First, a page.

Time-based information

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On Thanksgiving, the only reason someone would possibly visit your grocery store’s Web site is to find out what your holiday hours are. And yet most local grocery store Web sites I’ve looked at aren’t promoting their holiday hours at all. They have regular store hours listed for each store, but no holiday hours at all.

Grocery stores and other businesses find their holiday hours important enough to have signs made up and posted at all the entrances. Posting a virtual sign on their site with holiday hours makes a lot of sense.

A good practice for Web sites is to highlight time-sensitive information. The tasks users are trying to complete often change depending on the dates and times they are accessing your site. Help them by putting the information they need right at their fingertips.

Joost Schuur
November 25, 2004 4:34 PM

It's not just grocery stores. I ran into the exact same problem a few hours ago, wondering if the local Barnes & Noble was open past noon. I'm still wondering.

YoungHistorians
December 8, 2004 10:34 AM

I disagree. Arn't there way too many Safeway's to be able to keep track of all their hours? Arn't most of them locally owned and operated?

David Locke
June 9, 2005 8:20 AM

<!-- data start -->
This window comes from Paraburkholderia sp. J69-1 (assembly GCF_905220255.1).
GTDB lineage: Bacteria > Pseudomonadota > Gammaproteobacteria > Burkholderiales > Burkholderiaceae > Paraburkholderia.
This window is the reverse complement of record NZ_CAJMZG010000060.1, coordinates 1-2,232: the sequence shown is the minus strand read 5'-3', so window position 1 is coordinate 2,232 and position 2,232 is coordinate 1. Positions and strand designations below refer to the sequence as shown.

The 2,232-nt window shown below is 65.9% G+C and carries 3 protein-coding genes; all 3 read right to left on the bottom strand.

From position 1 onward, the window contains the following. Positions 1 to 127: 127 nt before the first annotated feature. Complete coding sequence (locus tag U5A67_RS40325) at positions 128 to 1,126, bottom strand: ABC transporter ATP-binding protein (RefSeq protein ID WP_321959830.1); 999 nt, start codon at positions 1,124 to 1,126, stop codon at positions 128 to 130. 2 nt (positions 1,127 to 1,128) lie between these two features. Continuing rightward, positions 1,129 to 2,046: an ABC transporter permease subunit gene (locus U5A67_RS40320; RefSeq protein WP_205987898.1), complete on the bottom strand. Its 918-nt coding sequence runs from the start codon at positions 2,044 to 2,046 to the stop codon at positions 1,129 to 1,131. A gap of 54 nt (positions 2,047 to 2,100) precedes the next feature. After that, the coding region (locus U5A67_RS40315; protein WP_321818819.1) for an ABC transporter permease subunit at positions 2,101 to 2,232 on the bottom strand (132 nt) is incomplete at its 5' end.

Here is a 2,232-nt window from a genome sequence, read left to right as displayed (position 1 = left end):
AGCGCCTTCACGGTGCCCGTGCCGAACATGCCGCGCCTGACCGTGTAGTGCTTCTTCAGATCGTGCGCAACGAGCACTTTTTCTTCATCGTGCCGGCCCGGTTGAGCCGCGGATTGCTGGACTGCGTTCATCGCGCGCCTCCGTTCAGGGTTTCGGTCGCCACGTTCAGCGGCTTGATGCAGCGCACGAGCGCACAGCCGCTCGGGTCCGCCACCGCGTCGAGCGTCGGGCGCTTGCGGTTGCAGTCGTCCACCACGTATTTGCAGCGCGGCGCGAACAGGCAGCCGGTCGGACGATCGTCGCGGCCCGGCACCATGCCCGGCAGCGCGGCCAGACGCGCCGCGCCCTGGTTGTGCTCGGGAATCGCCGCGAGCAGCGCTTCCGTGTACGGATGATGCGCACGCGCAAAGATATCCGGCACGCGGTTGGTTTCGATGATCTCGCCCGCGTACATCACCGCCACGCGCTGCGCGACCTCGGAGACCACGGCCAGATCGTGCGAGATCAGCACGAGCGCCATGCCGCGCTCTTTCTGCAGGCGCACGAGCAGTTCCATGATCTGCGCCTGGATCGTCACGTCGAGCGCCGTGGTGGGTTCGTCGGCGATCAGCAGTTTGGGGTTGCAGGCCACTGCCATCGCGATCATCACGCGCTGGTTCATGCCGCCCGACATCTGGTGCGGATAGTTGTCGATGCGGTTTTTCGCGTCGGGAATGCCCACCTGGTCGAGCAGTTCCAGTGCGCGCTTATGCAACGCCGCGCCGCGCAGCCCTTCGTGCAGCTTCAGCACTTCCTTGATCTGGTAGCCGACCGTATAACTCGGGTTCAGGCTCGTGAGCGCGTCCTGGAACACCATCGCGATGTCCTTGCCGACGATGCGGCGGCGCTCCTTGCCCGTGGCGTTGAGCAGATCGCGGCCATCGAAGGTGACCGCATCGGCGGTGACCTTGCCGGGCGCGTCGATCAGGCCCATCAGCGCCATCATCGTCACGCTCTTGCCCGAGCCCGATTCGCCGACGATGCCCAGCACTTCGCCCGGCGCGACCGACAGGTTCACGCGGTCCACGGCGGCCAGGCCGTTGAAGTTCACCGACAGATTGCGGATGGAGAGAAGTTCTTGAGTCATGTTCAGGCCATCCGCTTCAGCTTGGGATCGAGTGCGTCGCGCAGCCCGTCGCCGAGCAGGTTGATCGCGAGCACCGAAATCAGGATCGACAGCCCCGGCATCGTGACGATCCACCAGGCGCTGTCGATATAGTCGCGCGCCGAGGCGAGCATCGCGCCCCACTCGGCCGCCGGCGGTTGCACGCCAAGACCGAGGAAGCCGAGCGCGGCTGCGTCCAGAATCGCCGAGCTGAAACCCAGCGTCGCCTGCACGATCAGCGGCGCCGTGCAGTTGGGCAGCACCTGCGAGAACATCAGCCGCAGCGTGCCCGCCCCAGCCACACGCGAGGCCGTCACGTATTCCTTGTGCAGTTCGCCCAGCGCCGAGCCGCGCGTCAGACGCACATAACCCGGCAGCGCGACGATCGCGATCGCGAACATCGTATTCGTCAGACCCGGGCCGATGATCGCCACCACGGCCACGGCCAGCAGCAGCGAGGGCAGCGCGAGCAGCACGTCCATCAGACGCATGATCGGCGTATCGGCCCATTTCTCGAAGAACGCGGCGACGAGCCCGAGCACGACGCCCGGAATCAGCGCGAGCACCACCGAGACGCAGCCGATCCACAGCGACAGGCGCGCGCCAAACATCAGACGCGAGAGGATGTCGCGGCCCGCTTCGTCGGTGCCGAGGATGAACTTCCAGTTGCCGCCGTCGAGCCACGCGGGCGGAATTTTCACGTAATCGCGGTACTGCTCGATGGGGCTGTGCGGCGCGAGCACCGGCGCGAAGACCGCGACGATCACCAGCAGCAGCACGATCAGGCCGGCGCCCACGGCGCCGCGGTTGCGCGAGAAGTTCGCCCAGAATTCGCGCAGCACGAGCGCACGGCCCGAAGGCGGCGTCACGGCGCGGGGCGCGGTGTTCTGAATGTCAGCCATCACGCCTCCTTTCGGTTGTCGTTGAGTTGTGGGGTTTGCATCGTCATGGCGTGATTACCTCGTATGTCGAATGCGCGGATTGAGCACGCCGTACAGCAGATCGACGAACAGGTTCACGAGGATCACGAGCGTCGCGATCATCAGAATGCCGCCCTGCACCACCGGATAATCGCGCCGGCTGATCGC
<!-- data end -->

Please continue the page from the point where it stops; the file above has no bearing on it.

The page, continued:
Even stores that make up grocery chain don't all have the same hours. A given location has a certain time-determined design that limits its throughput and inventory. The cores are invariant, but everything else changes from location to location and with micro-merchandizing tuning stores tend to diverge. They are also hiearchical. The bigger stores stay open all night. The neigborhood store closes at eleven. Grocery stores might not be a good example, because they won't necessarily extend their hours during the holidays, and for some holidays its buisness as usual except for sesonal stock and seasonal promos. Safeway is a chain, but your relationship with Safeway will be with one to three stores. The rest of the stores will be exceptions, outliers, that you use when you do something different. Chains tend to squeeze out independents, because independents don't have any buying power and end up having higher prices. Chains are not usually locally owed. Promotions are usually time limited. So if you use a landing page as the target of your Promo SEM, you need to mind your timeframes and at least say when promo ends. Once it ends you need to get your page out of the search engine database if that's even possible, and tell anyone that linked to you, that the link has expired. And, then, you have to put up a redirect, if you intend to keep your relationship with that customer.

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